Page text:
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Innovations that IoT will drive in 2018

As the year wraps up and we are inundated with discussions around what the year ahead holds, I wanted to take a moment and think about what I believe will happen with IoT in 2018.

The internet of things is still in its relative infancy, and in 2018 there will be some significant milestones achieved that will showcase the possibilities that an IoT world will bring.

So without further ado, here are my top five IoT-related predictions for 2018:

  1. 2018 will be the year that the common car tire will become connected, with sensors embedded that can talk wirelessly to telemetry boxes and the cloud, acting as a source for big data analytics. Apps will be able to provide intelligence to, for example, fleet management companies that can tell if the pressure needs adjusting to save money, or if the driver is driving dangerously or if the tire needs replacing (safety). Also, manufacturers will be able to offer “tire as a service” — so you lease a tire based on how much rubber is used. It should also help reduce the number of slow punctures that lead to flat tires!
  2. More and more things will start to be sold as a service because it’s so easy to track usage through IoT. These will range from the mundane coffee as a service to the helpful tire as a service to the essential garbage collection as a service. This could lead the way to eventually teachers as a service or even police as a service. This could lead to everyone becoming part of the much-touted gig economy.
  3. Smart space: We’ll hear more about how IoT networks and software platforms are going to lower the cost and ease the complexity of space travel. NASA’s Orion vehicle is an example.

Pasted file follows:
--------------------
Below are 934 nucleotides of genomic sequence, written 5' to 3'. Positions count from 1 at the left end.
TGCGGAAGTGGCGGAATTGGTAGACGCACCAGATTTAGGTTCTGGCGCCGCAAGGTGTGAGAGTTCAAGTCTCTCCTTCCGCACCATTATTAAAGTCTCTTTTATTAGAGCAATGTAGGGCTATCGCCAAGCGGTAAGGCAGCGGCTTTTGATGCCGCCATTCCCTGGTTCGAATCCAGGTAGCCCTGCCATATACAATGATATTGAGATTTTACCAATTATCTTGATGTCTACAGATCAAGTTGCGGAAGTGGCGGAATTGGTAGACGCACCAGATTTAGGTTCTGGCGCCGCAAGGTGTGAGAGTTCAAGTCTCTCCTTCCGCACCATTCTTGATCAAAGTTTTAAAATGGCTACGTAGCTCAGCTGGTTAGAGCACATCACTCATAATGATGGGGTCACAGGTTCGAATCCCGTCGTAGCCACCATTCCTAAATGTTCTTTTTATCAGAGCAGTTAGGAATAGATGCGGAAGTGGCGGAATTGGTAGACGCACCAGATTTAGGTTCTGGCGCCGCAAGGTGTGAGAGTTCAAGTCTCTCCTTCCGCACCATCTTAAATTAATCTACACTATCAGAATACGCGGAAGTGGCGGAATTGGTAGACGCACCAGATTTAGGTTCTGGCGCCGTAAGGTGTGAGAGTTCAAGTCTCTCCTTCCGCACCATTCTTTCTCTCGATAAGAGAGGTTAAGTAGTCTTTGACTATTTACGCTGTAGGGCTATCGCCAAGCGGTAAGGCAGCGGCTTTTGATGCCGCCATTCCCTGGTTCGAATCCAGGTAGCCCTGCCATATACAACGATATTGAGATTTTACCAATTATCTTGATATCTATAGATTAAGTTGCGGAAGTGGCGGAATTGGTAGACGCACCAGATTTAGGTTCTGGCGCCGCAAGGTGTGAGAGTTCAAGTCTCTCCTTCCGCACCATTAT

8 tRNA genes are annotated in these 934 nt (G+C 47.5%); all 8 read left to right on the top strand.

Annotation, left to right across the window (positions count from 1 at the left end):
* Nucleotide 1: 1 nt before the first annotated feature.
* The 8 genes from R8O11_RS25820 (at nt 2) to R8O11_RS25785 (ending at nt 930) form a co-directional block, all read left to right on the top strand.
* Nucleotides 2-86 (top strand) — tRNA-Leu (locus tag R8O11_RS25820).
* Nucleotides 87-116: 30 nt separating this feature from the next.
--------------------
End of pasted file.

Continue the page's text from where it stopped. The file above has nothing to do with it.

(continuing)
4. We’ll see the first IoT-enabled vermin control for the smart home. Sensors and robotic traps will replace the cat. We’ll also see the first robotic IoT-enabled vacuums released — ones that have cameras and are connected. They will even identify Legoes and store them so you don’t step on them.
  5. Smart retail: We’ll see amazing results from Walmart and other brick-and-mortar retailers as we realize that IoT in the real/augmented world is a great differentiator against virtual-only competitors, such as Amazon. Having physical stores really matters — as long as they are IoT-enabled.

While the internet of things is the fuel driving this new set of innovative services, it will further shine a spotlight on the need for a new standard of IoT certification using AI-powered test technology, in order to avoid a range of privacy and ethical dilemmas caused by physical objects merging into the digital information infrastructure.

Let’s check back in December 2018 to see which of these predictions came true, and in the meantime buckle up for another year of breakneck speed innovation around IoT.

All IoT Agenda network contributors are responsible for the content and accuracy of their posts. Opinions are of the writers and do not necessarily convey the thoughts of IoT Agenda.

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